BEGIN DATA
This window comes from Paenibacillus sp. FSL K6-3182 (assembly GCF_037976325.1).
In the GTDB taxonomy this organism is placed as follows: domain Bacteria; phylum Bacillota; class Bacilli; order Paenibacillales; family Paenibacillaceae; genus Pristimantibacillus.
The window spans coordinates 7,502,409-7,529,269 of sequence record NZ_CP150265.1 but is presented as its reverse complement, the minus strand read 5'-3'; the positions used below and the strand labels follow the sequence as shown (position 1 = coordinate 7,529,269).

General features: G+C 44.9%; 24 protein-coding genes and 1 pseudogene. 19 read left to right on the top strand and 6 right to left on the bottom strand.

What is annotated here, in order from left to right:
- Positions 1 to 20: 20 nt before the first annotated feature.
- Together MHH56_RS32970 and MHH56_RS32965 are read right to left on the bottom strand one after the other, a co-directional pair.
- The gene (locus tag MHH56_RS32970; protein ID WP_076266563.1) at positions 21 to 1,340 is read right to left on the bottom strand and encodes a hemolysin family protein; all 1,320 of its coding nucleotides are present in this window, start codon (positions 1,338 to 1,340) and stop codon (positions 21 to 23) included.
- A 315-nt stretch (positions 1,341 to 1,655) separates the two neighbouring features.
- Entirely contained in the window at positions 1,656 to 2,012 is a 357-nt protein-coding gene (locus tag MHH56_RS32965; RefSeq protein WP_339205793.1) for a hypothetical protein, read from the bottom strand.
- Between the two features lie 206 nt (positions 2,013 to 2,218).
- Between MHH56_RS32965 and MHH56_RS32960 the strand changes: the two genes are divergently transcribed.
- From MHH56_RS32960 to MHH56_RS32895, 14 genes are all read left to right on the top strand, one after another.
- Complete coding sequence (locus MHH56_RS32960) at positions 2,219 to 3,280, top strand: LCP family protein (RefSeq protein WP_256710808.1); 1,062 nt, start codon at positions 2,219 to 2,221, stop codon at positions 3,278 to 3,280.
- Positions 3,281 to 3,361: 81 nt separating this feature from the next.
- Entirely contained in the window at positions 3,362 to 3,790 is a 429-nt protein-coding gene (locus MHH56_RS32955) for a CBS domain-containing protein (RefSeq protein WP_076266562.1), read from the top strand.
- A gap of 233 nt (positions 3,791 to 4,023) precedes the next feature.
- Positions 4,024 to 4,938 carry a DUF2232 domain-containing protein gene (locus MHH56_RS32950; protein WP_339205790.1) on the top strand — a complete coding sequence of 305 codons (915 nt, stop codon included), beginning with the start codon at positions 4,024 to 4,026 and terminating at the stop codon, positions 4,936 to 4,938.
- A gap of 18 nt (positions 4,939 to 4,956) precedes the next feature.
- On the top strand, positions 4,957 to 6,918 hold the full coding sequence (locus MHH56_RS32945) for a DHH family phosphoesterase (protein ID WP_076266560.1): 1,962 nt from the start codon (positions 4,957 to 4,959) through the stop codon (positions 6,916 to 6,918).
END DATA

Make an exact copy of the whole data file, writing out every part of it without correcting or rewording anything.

This window comes from Paenibacillus sp. FSL K6-3182 (assembly GCF_037976325.1).
In the GTDB taxonomy this organism is placed as follows: domain Bacteria; phylum Bacillota; class Bacilli; order Paenibacillales; family Paenibacillaceae; genus Pristimantibacillus.
The window spans coordinates 7,502,409-7,529,269 of sequence record NZ_CP150265.1 but is presented as its reverse complement, the minus strand read 5'-3'; the positions used below and the strand labels follow the sequence as shown (position 1 = coordinate 7,529,269).

General features: G+C 44.9%; 24 protein-coding genes and 1 pseudogene. 19 read left to right on the top strand and 6 right to left on the bottom strand.

What is annotated here, in order from left to right:
- Positions 1 to 20: 20 nt before the first annotated feature.
- Together MHH56_RS32970 and MHH56_RS32965 are read right to left on the bottom strand one after the other, a co-directional pair.
- The gene (locus tag MHH56_RS32970; protein ID WP_076266563.1) at positions 21 to 1,340 is read right to left on the bottom strand and encodes a hemolysin family protein; all 1,320 of its coding nucleotides are present in this window, start codon (positions 1,338 to 1,340) and stop codon (positions 21 to 23) included.
- A 315-nt stretch (positions 1,341 to 1,655) separates the two neighbouring features.
- Entirely contained in the window at positions 1,656 to 2,012 is a 357-nt protein-coding gene (locus tag MHH56_RS32965; RefSeq protein WP_339205793.1) for a hypothetical protein, read from the bottom strand.
- Between the two features lie 206 nt (positions 2,013 to 2,218).
- Between MHH56_RS32965 and MHH56_RS32960 the strand changes: the two genes are divergently transcribed.
- From MHH56_RS32960 to MHH56_RS32895, 14 genes are all read left to right on the top strand, one after another.
- Complete coding sequence (locus MHH56_RS32960) at positions 2,219 to 3,280, top strand: LCP family protein (RefSeq protein WP_256710808.1); 1,062 nt, start codon at positions 2,219 to 2,221, stop codon at positions 3,278 to 3,280.
- Positions 3,281 to 3,361: 81 nt separating this feature from the next.
- Entirely contained in the window at positions 3,362 to 3,790 is a 429-nt protein-coding gene (locus MHH56_RS32955) for a CBS domain-containing protein (RefSeq protein WP_076266562.1), read from the top strand.
- A gap of 233 nt (positions 3,791 to 4,023) precedes the next feature.
- Positions 4,024 to 4,938 carry a DUF2232 domain-containing protein gene (locus MHH56_RS32950; protein WP_339205790.1) on the top strand — a complete coding sequence of 305 codons (915 nt, stop codon included), beginning with the start codon at positions 4,024 to 4,026 and terminating at the stop codon, positions 4,936 to 4,938.
- A gap of 18 nt (positions 4,939 to 4,956) precedes the next feature.
- On the top strand, positions 4,957 to 6,918 hold the full coding sequence (locus MHH56_RS32945) for a DHH family phosphoesterase (protein ID WP_076266560.1): 1,962 nt from the start codon (positions 4,957 to 4,959) through the stop codon (positions 6,916 to 6,918).